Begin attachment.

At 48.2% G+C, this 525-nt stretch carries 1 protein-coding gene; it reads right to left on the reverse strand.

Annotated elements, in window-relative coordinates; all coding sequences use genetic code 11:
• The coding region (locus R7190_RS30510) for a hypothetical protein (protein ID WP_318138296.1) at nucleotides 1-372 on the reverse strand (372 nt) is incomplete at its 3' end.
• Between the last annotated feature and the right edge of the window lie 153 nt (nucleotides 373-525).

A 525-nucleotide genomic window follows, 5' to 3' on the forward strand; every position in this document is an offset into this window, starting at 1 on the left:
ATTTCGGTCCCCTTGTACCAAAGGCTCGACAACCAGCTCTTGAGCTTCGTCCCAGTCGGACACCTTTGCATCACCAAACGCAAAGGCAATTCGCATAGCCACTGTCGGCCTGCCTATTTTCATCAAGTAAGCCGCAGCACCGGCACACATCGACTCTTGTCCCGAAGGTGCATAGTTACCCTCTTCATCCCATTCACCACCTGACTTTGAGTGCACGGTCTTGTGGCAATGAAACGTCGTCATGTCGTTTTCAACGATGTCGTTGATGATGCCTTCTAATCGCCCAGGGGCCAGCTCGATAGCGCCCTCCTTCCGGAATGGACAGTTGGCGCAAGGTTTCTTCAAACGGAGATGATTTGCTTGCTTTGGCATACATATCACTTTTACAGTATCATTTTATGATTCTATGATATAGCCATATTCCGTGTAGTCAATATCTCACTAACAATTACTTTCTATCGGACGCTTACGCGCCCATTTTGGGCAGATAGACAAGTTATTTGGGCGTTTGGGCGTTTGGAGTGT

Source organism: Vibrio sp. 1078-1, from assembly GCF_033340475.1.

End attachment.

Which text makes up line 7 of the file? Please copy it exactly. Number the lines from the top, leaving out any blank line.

Source organism: Vibrio sp. 1078-1, from assembly GCF_033340475.1.